Earlier this month New York Attorney General Eric Schneiderman issued a cease and desist order against both FanDuel and DraftKings arguing that daily fantasy sports (DFS) is a clear form of gambling and against the statutes of New York. He gave FanDuel and DraftKings five days to cut off New York residents or give a good reason why he shouldn't file suit to enforce the cease and desist order. FanDuel complied by blocking New York residents from playing at that site, but DraftKings chose to ignore the ruling and has allowed New Yorkers to continue to play DFS at their site. As a result, Schneiderman filed a suit with the New York district court on November 17 asking for a ruling on whether DFS indeed violates New York law and thus could he enforce the cease and desist order. Court Justice Manuel Mendez heard the arguments last week and said that he would decide "very soon".
The arguments for both sides were clear. Schneiderman's arguments are that daily fantasy sports is no different than any other form of online gambling since it relies predominantly on luck and, in fact, it was just a new model for online gambling and sports betting. New York law prohibits any activity that relies to a material degree on chance, regardless of the fact that the skill of the contestants may also be a factor and DFS clearly falls into that category. Schneiderman also stated concerns that employees could bet on fantasy sports at other sites and he threw back in FanDuel's face a previous comment by their company that DFS was "parlay betting on steroids." The arguments by lawyers for FanDuel and DraftKings are that the contests are indeed skill based, that it is not gambling and that both sites have adhered to all the rules laid out under the exemption in the UIGEA which they believe is the ultimate ruling on the legality of DFS.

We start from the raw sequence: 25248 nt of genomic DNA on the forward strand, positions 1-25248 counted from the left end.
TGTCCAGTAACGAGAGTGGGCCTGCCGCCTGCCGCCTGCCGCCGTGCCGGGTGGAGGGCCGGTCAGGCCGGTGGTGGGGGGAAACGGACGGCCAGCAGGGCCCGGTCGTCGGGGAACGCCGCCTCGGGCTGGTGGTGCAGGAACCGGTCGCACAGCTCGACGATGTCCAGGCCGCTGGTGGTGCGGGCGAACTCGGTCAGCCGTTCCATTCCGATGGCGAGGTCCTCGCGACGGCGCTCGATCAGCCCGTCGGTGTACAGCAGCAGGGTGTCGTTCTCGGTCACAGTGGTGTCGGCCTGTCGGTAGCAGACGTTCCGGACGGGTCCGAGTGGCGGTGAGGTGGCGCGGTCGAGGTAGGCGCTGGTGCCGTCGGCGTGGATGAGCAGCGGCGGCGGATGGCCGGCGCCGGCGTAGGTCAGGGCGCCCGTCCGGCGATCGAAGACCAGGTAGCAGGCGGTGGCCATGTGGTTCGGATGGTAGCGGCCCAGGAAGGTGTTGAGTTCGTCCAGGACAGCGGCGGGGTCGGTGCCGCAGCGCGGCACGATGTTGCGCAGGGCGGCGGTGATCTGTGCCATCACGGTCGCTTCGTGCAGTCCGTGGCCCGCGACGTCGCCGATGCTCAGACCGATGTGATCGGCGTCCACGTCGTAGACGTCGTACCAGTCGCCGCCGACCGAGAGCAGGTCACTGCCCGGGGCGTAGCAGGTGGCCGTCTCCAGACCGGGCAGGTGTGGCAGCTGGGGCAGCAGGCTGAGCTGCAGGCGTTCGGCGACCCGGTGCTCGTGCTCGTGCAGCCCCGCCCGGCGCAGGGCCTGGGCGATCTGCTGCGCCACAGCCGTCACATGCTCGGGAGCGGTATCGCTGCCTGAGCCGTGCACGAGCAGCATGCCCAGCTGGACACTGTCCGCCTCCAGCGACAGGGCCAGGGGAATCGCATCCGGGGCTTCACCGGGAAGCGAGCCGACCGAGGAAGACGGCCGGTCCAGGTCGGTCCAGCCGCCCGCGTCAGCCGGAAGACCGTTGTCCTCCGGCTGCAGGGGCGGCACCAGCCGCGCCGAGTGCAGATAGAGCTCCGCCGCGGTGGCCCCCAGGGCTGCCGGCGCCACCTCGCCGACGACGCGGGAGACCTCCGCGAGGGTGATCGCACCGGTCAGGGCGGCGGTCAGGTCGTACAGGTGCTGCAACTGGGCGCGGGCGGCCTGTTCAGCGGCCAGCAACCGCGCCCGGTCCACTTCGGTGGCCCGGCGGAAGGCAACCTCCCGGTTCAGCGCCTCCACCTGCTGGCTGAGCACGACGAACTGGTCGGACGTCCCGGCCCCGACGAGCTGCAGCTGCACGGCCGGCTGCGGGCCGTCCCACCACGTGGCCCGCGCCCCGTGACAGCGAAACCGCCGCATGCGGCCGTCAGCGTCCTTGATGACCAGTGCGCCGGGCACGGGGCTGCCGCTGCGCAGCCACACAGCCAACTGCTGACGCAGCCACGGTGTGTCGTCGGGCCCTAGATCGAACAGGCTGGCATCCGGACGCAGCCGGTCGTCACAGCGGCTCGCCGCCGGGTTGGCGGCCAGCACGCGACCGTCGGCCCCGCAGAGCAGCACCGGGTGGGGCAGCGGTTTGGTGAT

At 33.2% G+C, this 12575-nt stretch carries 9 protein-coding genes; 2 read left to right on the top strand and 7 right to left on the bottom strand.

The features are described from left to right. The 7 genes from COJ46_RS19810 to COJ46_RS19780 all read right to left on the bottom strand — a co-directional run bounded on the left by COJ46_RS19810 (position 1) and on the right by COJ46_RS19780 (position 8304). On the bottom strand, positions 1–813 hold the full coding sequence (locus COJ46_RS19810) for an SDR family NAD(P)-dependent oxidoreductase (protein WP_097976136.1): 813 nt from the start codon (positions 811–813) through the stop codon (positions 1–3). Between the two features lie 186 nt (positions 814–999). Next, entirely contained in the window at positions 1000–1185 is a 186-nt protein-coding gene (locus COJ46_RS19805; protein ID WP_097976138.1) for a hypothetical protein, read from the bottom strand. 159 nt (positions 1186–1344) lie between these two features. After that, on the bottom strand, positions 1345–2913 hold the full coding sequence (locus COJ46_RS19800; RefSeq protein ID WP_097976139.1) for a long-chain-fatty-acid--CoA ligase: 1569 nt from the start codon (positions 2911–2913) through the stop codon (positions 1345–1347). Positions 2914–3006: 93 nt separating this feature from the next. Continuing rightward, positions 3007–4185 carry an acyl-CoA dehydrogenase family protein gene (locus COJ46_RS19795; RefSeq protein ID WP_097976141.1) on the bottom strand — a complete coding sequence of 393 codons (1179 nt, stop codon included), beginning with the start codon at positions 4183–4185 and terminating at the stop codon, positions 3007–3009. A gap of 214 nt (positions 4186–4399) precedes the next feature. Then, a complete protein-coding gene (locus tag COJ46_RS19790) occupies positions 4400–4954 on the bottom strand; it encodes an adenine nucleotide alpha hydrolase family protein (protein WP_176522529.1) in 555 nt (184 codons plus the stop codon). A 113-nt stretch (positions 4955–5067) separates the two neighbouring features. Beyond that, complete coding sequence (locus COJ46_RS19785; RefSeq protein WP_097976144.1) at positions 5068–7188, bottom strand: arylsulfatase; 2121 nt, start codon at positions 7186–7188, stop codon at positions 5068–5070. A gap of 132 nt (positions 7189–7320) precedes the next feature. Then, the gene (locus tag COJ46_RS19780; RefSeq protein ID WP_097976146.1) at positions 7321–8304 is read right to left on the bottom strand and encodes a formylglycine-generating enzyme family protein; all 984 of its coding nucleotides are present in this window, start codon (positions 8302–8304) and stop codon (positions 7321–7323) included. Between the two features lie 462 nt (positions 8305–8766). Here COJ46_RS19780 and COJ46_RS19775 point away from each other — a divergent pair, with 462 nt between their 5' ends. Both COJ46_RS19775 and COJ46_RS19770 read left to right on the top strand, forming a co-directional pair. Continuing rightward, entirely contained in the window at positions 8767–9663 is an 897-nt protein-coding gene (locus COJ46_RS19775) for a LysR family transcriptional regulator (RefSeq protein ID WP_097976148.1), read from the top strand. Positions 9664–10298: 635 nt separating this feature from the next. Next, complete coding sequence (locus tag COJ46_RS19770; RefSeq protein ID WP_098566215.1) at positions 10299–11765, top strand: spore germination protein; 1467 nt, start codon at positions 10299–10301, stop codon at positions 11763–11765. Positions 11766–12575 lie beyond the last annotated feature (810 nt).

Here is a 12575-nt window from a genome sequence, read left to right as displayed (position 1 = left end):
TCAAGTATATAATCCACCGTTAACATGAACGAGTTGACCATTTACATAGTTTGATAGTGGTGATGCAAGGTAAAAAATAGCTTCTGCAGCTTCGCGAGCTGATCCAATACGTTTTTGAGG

Mendez gave no indication either way, but he did suggest that the skill was actually on the part of the players involved in playing the sporting contests and not the skill of the fantasy sports players, thus suggesting that picking a group of players from a makeshift salary cap doesn't make the DFS players skillful themselves, possibly just lucky. At the same time, to fend off concerns that Schneiderman may be afoul of the UIGEA, Schneiderman himself suggested that season long DFS contests, i.e. rotisserie leagues, do involve skill and that was what the federal statute was trying to exempt. Some suggested this was a tactical error while others believe it was necessary to show the differentiation between contests that take place over a whole season, where players are shifting their lineups weekly, compared to DFS which is decided in the course of a day.
I asked Lawrence Walters, an online gaming and constitutional lawyer, some questions about the case. First of all I was curious when he believed the court would rule and also I was curious how he believed the courts would rule:
"I expect the judge to rule fairly quickly. A temporary injunction is in the nature of a legal emergency, and such rulings are typically rendered in short order. I don't have any unique insights into the judge's schedule or docket, but I believe that industry will see a ruling in a matter of days, not weeks or months.
As to the substance of the ruling, that gets into the legal analysis of daily fantasy sports. We charge substantial fees to render such opinions, so I am unable to provide that in the context of an article. However, I believe a compelling argument can be made on either side of this issue. Ultimately, the decision will come down to the specifics of New York, and whether wagering on a short-term contests like DFS violates state gaming prohibition. Some states, like Florida prohibit wagering on both games of chance and games of skill. Other states have specifically prohibited fantasy sports. The legal precedent interpreting New York gaming statutes will control the outcome."
I talked with a couple of other industry analysts who, like Walters, didn't want to render an opinion on how they believed the judge would rule. However, one analyst who asked that his name not be used at this time suggested that the ruling would have a huge impact on not only the legality of DFS but potentially other aspects of gambling as well: